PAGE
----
Vail Daily editorial: Here’s a good idea
High-profile politicians from both parties in Colorado last week launched a petition drive in hopes of asking voters to make the state’s constitution harder to amend. That’s a worthwhile effort.
Colorado’s constitution now is easy to amend. That’s why we end up with big items and small enshrined not in state statute but in the hard-to-repeal corners of the state’s founding document.
The constitution has been amended to limit taxes and spending, and the way property tax collections are divided between residential and commercial property. But the constitution has also been amended to ban trapping and eliminate bear-hunting in the spring. Those should be departmental regulations, not constitutional amendments.
The petition drive started last week is called Raise the Bar. If put on the ballot and approved, the measure would require proponents of ballot initiatives to gather signatures from 2 percent of all registered voters in every one of Colorado’s 35 State Senate districts. That means instead of sending a flock of petition-pushers into grocery store parking lots between Fort Collins and Pueblo, people backing an initiative would have to spend the time and effort to head out to towns including Durango, Grand Junction, Steamboat Springs, and, maybe, Vail.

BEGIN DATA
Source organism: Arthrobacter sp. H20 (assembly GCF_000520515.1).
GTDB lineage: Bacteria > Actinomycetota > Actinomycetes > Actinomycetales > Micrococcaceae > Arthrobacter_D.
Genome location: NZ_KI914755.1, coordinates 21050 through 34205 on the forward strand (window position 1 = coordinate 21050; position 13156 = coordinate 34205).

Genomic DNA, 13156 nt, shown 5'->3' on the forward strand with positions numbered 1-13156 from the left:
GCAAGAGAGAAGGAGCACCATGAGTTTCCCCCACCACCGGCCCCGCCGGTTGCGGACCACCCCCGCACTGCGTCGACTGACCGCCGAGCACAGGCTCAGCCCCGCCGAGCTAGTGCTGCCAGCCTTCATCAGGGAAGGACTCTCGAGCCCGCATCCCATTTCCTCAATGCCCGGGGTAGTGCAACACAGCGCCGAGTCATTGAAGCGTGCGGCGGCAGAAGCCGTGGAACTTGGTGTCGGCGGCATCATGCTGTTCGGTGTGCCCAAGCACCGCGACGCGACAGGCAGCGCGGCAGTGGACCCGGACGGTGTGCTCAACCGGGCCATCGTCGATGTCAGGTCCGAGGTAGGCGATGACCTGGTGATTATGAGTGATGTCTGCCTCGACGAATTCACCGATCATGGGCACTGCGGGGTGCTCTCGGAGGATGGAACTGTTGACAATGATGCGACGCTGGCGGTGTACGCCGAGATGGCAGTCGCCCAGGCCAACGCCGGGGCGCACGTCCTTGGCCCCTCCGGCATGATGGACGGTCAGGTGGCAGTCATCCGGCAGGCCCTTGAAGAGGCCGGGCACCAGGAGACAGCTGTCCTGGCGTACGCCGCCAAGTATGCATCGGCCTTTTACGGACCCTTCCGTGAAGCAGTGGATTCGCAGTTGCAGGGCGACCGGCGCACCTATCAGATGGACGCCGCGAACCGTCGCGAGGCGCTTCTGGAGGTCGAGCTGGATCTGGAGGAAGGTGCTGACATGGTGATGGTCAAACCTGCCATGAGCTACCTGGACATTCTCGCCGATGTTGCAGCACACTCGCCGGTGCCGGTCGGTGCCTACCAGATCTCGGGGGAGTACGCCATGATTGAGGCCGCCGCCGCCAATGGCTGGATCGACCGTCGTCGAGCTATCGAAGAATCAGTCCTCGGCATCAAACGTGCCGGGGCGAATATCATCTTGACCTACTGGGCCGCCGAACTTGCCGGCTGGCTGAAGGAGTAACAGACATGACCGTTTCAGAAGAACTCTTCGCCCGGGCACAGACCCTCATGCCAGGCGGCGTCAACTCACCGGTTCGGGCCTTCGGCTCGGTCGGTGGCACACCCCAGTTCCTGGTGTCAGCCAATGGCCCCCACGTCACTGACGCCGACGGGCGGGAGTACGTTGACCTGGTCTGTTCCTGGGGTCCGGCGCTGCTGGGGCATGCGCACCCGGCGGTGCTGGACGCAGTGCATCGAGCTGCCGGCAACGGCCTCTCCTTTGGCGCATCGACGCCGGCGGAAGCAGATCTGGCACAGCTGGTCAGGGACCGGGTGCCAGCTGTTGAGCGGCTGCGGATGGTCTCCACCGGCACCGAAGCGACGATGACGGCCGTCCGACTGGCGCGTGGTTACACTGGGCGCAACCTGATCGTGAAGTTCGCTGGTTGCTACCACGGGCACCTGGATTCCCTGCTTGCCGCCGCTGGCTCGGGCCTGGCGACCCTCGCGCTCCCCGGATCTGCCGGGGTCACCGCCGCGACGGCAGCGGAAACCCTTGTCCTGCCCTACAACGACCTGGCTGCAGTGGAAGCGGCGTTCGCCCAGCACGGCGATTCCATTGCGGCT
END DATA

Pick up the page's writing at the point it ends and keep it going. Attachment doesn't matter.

The proposal would also require a constitutional amendment to pass with a 55 percent majority.
The proposal seems to be drawing support from across the political spectrum. Gov. John Hickenlooper, a Democrat, is a backer. So is former Gov. Bill Owens, a Republican.
The main launch presentation was in Aurora, as you might expect. But similar events were held in Craig, Alamosa, Fort Morgan and other cities out in the relative hinterlands.
The Front Range has most of the state’s population, so will always have an outsized influence on the state’s politics. Raise the Bar seems a sensible way to give the rest of the state — the vast majority of Colorado’s geography — at least some voice in what ends up on our fall ballot.
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